I can literally quote you every conversation in the Breakfast Club. Sure, I was sent to madrasa and learnt how to pray, but there’s no way a Saturday morning learning Arabic could replace my Saturday night with 21 Jump Street. This is where I learnt all my morals, my standards and my expectations…

After all, from our religious tradition came the Taj Mahal (made by a male out of love for his wife); came the poet Rumi (a male truly in touch with his feelings); and from Arabic came the word ‘carat’ (to measure the size of my future wedding ring). It was impossible then for any Muslim male not to have romance in his blood, right?

Yeeeaaah… I didn’t mind getting my ideas about romance from Johnny Depp and Rumi either. *wink*

Go read and comment on her piece, it’s a hoot guaranteed to make you remember the 80s fondly and grab your partner in a hopefully baby-food-spaghetti-stain-free embrace!

3) Single ladies, listen up! You know those nights when you’re sitting all alone on Twitter re-tweeting Mona Eltahawy, or stalking random cat pictures on Facebook wondering at the ripe educated age of 28 when you’ll find that NORMAL Muslim to complete half your faith? Well, according to a now popular post on MuslimSpice, that IS why you’re all alone! Apparently, the worst women to marry include women on Facebook, Twitter, non-virgins, non-hijabis, the daughters of gas station owners, and feminists.

So instead of giving the troll more link love, here’s a mind-blowingly awesome, satirical rebuttal piece by Sara Yasin over at Muslimah Media Watch in the voice of the slow jam Imam:

You’re using social media: It might be time to axe your Twitter and Facebook accounts, because your online presence is probably warding off potential suitors. It has been proven, by many studies, that no Muslim woman can resist logging into a social networking site without making posts about getting lost in Tariq Ramadan’s eyes. Of course, all conversations held by females are useless, and men only use social networking sites for the important business of men. If you’re using it for professional reasons (trick statement: your only valid role is being a homemaker), then that might be OK — but I’m afraid that I would have to recommend doubling up on your prayer to avoid falling prey to the Internet’s slippery slope.

Oh God it’s true, it’s so true. I get so lost in Tariq Ramadan’s eyes. (I even have a signed copy of his book! *fangirl squeeee!*) Guess I’m on the hairy path to hell.

4) Hajj rapid-fire:

5) Finally, possibly the oldest recording of a Qur’anic recitation. Surah Duha as captured by Thomas Edison’s newly-invented cylinder phonograph, and set to a collection of pictures from pre-modern development Mecca.

After becoming a parent, my life and perception of the world changed in ways I could not imagine.

I worry now — a lot more than I did before. When I’m not praying that my daughters will grow up to be strong, confident women, I’m begging that (if they choose to marry) they’ll find someone who will respect them, care for them, walk with them — and will never, ever lay an abusive hand on them.

I’m more suspicious now. While it’s pleasing to be told that my daughters are adorable, I’m wary when others comment that they’ll be “gorgeous” when they grow up. It’s impossible for me not to suspect that their tiny bodies are being sexually appraised. It’s even more jarring when a stranger touches my babies. Smiles and a “how-do-ya-do” are friendly. But intimate pats and tickles can reek of insidious, evil intent.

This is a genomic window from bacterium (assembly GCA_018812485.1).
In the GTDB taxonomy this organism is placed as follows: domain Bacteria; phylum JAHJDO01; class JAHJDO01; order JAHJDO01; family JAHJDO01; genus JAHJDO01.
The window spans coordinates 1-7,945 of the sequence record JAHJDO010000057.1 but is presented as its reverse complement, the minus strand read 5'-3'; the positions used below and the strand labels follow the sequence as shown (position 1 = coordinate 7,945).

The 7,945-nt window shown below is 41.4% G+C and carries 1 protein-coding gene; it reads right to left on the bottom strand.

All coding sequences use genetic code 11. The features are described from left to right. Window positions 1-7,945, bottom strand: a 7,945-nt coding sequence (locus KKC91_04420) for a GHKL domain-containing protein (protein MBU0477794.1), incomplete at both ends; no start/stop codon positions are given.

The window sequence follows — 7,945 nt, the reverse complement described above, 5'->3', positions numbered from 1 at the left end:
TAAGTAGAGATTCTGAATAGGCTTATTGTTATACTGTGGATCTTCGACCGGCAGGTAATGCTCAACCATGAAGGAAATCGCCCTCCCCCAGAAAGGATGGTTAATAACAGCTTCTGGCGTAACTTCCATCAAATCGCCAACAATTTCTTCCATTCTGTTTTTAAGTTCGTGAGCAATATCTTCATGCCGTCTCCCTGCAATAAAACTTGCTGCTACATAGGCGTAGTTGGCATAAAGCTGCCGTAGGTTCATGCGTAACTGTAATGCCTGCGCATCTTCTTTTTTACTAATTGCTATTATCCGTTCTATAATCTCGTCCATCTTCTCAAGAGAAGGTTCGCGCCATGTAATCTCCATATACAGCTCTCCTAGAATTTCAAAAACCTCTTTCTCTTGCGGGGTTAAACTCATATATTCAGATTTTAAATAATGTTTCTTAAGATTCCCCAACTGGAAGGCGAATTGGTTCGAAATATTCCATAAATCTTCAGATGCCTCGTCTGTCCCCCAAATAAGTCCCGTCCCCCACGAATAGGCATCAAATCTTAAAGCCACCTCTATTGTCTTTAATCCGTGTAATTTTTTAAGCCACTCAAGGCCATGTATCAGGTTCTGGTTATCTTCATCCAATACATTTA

I have daymares. Driving the girls for the first time by myself will result in a car accident (it didn’t). Having our breakfast on the balcony will result in a terrible accident (unlikely). Someone will hurt them (insha’Allah, no). A fire, fall, crash, earthquake, meteor, tsunami, [insert irrational fear] will strike them down. My stomach clenches painfully when I think there may be a time when I cannot protect them.

The plight of other children now affects me emotionally. News stories of parents losing their children to abusive partners, senseless accidents, orphans, child hunger leave me sobbing, spurs me to action, but also makes me hold onto my girls tighter and with more fervent prayers for protection.

The idea that someone or something could whisk them away from me is my greatest fear.

So it is impossible for me, on the International Day of the Girl — a day about promoting gender equality and celebrating girls lives and opportunities across the globe — not to mark the work and bright life of Malala Yousufzai.


This hopeful image showed up on Twitter as part of the #mysubwayad #antihate campaign against the racist anti-Muslim New York subway advertisements.

I was looking at Eryn in the rearview mirror, when she suddenly took her fingers and slanted her eyes. We were singing “Old MacDonald” while driving to school and her shocking non sequitur gesture was horribly out of place. Like a game of “one of these things is not like the other” in the Twilight Zone: Cheerios, children’s rhymes and creeping racism.

Stunned into silence, she spoke before I could even think about what to say: “Why did he do that mommy?” — and that’s when, much to my relief, I knew my little girl wasn’t trading racist jokes with her friends during recess.

While watching coverage of the 2012 Olympics this past August, a one-minute segment was aired recapping the career of Brazilian swimmer Cesar Cielo — and showed video footage when he slanted his eyes for the cameras after winning gold at the 2008 Beijing Olympics. It’s amazing that a two second scene from two months ago made such a lasting impression on her. And makes me wonder what the daily exposure to subtle racism, or skin colour and body preference is doing to form her worldview.